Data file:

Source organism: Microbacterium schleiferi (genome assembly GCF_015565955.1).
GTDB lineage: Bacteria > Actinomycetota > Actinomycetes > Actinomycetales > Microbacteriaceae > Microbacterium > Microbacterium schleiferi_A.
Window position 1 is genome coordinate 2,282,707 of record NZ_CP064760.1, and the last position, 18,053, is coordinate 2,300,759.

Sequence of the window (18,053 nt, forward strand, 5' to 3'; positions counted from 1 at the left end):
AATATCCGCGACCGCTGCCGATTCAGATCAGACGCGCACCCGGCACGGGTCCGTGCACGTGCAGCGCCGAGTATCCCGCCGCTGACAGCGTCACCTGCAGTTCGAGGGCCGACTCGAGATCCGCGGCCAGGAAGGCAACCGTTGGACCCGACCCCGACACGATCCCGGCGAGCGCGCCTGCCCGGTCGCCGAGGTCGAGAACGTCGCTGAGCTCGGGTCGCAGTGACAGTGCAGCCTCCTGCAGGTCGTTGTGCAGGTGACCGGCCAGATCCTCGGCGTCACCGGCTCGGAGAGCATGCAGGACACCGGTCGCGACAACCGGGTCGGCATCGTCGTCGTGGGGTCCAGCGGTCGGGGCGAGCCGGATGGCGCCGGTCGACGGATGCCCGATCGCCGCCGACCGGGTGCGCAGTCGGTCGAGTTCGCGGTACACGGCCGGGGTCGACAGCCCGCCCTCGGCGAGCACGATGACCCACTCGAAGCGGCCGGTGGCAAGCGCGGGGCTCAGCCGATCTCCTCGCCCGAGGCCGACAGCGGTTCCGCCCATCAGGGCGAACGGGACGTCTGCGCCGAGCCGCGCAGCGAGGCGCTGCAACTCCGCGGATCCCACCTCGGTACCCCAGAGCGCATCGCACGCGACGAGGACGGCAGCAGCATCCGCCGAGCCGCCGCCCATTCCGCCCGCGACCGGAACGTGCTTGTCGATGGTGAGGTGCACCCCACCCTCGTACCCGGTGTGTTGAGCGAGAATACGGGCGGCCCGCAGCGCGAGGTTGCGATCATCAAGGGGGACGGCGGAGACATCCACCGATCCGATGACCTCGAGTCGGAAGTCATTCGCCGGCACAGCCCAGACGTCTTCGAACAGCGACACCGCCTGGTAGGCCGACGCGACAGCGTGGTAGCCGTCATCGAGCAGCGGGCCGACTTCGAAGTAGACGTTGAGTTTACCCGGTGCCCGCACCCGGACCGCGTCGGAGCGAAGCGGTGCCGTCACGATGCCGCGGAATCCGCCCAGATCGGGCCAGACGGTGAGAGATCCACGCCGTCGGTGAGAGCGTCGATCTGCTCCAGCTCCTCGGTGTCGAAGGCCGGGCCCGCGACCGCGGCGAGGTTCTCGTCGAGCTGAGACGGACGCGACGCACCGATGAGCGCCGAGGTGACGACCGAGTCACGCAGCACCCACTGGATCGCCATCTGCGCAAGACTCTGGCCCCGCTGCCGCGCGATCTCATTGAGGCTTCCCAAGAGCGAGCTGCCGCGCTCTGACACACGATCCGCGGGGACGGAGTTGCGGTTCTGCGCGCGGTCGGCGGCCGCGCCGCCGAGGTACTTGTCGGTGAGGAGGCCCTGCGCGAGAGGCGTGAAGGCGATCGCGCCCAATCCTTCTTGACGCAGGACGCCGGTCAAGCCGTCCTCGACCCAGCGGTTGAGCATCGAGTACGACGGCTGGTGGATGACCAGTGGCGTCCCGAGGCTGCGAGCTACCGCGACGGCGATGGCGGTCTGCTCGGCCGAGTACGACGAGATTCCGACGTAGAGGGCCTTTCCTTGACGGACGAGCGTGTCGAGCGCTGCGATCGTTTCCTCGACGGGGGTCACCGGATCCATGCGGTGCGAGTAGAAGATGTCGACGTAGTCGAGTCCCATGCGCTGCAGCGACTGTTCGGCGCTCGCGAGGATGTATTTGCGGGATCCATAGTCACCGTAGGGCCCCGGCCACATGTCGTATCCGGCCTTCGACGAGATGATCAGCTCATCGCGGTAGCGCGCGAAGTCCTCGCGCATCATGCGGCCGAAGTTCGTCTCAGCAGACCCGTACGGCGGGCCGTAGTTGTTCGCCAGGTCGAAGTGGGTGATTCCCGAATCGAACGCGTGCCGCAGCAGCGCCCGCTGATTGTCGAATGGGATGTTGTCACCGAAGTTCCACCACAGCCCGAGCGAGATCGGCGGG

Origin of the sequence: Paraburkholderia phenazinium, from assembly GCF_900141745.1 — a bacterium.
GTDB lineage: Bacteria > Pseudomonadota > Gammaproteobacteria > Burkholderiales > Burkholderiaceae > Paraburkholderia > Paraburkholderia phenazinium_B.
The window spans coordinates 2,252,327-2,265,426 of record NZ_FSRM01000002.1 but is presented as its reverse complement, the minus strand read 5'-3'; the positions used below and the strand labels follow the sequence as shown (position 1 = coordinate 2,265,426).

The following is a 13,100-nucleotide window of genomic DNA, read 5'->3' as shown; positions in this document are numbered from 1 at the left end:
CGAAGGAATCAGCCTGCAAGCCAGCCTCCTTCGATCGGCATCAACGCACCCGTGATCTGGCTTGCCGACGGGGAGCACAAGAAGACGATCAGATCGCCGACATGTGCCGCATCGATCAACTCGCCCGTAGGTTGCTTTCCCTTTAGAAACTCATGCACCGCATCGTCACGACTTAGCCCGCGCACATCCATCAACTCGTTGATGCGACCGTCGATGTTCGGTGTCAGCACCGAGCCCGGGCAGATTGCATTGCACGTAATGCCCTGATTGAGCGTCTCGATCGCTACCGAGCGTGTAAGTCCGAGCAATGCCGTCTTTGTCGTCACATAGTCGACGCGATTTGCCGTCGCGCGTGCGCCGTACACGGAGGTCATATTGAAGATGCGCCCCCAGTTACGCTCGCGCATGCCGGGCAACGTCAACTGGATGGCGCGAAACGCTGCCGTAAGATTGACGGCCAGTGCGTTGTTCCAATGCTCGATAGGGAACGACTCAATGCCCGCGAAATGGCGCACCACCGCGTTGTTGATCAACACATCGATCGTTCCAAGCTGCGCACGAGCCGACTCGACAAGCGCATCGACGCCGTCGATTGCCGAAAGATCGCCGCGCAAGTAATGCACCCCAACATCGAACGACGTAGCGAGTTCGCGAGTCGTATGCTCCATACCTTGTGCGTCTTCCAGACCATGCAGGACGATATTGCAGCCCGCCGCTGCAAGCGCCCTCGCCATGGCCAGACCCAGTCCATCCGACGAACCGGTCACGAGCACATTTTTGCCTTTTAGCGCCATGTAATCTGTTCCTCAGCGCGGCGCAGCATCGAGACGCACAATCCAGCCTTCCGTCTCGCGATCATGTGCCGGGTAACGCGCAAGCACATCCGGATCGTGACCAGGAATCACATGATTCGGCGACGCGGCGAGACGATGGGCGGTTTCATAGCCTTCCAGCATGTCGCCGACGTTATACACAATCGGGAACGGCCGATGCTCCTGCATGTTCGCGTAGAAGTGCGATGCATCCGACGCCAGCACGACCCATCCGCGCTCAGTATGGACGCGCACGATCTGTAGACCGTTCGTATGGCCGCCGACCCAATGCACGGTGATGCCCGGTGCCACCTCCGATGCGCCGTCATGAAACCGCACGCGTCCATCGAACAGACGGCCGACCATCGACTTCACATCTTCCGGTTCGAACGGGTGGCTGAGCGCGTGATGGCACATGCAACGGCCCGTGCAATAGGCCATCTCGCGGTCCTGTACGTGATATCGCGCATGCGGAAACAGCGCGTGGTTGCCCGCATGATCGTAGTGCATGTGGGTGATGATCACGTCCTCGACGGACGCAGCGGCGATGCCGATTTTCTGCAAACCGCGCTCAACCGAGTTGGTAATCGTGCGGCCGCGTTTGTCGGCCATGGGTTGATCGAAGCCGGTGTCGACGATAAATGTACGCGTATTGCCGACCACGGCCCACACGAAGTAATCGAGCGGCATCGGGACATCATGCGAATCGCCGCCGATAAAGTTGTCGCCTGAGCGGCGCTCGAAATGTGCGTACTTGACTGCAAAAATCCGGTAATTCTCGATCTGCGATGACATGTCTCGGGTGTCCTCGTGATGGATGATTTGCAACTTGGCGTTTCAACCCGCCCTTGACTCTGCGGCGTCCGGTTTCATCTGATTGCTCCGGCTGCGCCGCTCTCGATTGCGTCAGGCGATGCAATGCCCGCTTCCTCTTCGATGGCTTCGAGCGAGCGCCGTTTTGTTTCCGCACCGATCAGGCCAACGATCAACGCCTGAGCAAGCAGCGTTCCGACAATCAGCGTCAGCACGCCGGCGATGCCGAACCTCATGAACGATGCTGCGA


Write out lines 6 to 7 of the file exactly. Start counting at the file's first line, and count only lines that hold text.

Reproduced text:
Origin of the sequence: Paraburkholderia phenazinium, from assembly GCF_900141745.1 — a bacterium.
GTDB lineage: Bacteria > Pseudomonadota > Gammaproteobacteria > Burkholderiales > Burkholderiaceae > Paraburkholderia > Paraburkholderia phenazinium_B.